Updated: The Chicago Teachers Union said Tuesday night that city parents should begin preparing for a “short-term” strike. Read more here.
With the clock ticking down toward a Chicago teachers strike and a recent poll showing public opinion favoring teachers, Mayor Lori Lightfoot has made a significant shift in her bargaining position, saying the city is ready to write staffing and class size promises into the union contract.
The union demand to put staffing promises in writing has been a key sticking point in months of contract negotiations, with the union demanding that promises be contractually binding and the mayor saying she had put her intent to increase staffing in the city’s budget.
“We have expressed a willingness to find solutions on these two core issues that would be written into the contract,” Lightfoot said during a press briefing Tuesday afternoon.
However, just a few hours later, Chicago Teachers Union President Jesse Sharkey said that significant “gaps” remained between City Hall and union negotiators on several issues, including class size, that make a walkout all but unavoidable.
Sharkey also said Tuesday that the city and a separate union, Service Employees International Union Local 73, representing school support staff and park district workers, had not yet reached a deal.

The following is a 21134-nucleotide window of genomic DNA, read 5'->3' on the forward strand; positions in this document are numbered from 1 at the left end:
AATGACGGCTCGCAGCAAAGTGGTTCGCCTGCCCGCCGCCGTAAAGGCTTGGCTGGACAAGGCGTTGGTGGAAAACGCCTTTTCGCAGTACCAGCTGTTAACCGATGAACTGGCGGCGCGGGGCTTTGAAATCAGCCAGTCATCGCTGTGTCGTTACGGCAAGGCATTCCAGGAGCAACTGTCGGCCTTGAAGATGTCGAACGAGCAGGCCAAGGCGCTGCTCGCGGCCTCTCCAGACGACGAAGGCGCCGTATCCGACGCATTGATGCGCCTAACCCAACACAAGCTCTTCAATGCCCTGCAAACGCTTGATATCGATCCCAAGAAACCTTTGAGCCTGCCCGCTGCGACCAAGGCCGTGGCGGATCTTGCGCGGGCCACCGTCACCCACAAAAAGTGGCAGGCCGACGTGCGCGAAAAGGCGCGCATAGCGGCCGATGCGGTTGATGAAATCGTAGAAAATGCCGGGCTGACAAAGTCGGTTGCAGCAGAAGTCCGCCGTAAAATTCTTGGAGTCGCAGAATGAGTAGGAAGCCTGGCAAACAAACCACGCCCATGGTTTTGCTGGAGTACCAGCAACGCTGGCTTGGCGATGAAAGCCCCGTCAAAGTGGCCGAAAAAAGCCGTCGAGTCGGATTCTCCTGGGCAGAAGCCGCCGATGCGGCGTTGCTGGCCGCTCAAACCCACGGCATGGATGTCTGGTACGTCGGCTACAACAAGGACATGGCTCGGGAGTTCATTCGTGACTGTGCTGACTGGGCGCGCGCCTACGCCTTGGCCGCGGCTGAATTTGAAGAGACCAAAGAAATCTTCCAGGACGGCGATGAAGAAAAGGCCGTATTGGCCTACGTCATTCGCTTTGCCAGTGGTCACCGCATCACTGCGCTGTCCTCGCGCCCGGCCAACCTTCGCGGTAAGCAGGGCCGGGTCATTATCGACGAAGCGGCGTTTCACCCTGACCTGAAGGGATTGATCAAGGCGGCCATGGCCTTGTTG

“Three bargaining units, two unions, one mayor, and no deals,” Sharkey said. “Something has got to shift there.”
Related: Chicago is the latest front for ‘common good’ bargaining
A survey conducted by ABC7 and the Chicago Sun-Times of more than 600 Chicagoans and released Monday night found that 49% would support a teachers strike, with 38% opposed.
What an agreement could look like remains unclear. In negotiations over the weekend, the union suggested a compromise on its demands that Chicago hire more nurses, social workers, and special education case managers, by agreeing to staff the neediest schools first. But on Monday night union officials said they had not yet reached an agreement on the proposal.
Bargaining will continue Wednesday.
The union’s representative 700-member House of Delegates must approve any proposed contract agreement before a strike is averted. Leadership has called a House of Delegates meeting for Wednesday evening, when members will vote yes or no on the city’s latest offer.
Meanwhile, parents all over the city received robo calls from the district updating them about strike plans for students.
Schools chief Janice Jackson said contingency plans are in place for the 300,000 Chicago students who could be displaced by a strike. Separately, the city has been bargaining with a union representing school support staff and park district workers, who have also authorized members to walk out with teachers Thursday.
District officials said they will cancel classes, tutoring and after-school activities, but plans to keep schools open to offer child care and free meals for students. Students with special education or nursing needs will not get services, but the district is working on lining up some contract nurses, Jackson said Tuesday.